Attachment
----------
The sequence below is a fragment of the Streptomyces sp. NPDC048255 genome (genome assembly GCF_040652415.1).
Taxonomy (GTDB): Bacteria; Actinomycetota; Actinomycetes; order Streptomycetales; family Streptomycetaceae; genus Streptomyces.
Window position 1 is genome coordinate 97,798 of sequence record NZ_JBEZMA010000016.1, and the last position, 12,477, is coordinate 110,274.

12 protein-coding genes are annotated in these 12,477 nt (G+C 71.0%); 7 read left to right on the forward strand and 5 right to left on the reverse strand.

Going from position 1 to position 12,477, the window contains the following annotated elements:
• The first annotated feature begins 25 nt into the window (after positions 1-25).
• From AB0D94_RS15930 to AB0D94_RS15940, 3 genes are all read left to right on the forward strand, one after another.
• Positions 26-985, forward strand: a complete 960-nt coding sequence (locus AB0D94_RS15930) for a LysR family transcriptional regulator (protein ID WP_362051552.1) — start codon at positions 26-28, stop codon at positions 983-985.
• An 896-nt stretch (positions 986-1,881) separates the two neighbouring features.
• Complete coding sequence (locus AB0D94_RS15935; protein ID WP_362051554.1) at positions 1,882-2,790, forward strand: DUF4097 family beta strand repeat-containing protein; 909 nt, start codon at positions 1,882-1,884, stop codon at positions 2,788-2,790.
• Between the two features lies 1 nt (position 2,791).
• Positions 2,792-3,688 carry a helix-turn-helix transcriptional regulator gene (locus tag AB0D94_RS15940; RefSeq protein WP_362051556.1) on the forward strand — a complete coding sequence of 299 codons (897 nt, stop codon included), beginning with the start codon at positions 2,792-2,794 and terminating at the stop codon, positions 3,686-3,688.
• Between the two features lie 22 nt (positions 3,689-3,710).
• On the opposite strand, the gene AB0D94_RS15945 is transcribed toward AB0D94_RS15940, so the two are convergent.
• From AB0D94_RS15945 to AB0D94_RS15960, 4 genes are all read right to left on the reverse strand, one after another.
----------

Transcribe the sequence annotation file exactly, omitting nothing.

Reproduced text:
The sequence below is a fragment of the Streptomyces sp. NPDC048255 genome (genome assembly GCF_040652415.1).
Taxonomy (GTDB): Bacteria; Actinomycetota; Actinomycetes; order Streptomycetales; family Streptomycetaceae; genus Streptomyces.
Window position 1 is genome coordinate 97,798 of sequence record NZ_JBEZMA010000016.1, and the last position, 12,477, is coordinate 110,274.

12 protein-coding genes are annotated in these 12,477 nt (G+C 71.0%); 7 read left to right on the forward strand and 5 right to left on the reverse strand.

Going from position 1 to position 12,477, the window contains the following annotated elements:
• The first annotated feature begins 25 nt into the window (after positions 1-25).
• From AB0D94_RS15930 to AB0D94_RS15940, 3 genes are all read left to right on the forward strand, one after another.
• Positions 26-985, forward strand: a complete 960-nt coding sequence (locus AB0D94_RS15930) for a LysR family transcriptional regulator (protein ID WP_362051552.1) — start codon at positions 26-28, stop codon at positions 983-985.
• An 896-nt stretch (positions 986-1,881) separates the two neighbouring features.
• Complete coding sequence (locus AB0D94_RS15935; protein ID WP_362051554.1) at positions 1,882-2,790, forward strand: DUF4097 family beta strand repeat-containing protein; 909 nt, start codon at positions 1,882-1,884, stop codon at positions 2,788-2,790.
• Between the two features lies 1 nt (position 2,791).
• Positions 2,792-3,688 carry a helix-turn-helix transcriptional regulator gene (locus tag AB0D94_RS15940; RefSeq protein WP_362051556.1) on the forward strand — a complete coding sequence of 299 codons (897 nt, stop codon included), beginning with the start codon at positions 2,792-2,794 and terminating at the stop codon, positions 3,686-3,688.
• Between the two features lie 22 nt (positions 3,689-3,710).
• On the opposite strand, the gene AB0D94_RS15945 is transcribed toward AB0D94_RS15940, so the two are convergent.
• From AB0D94_RS15945 to AB0D94_RS15960, 4 genes are all read right to left on the reverse strand, one after another.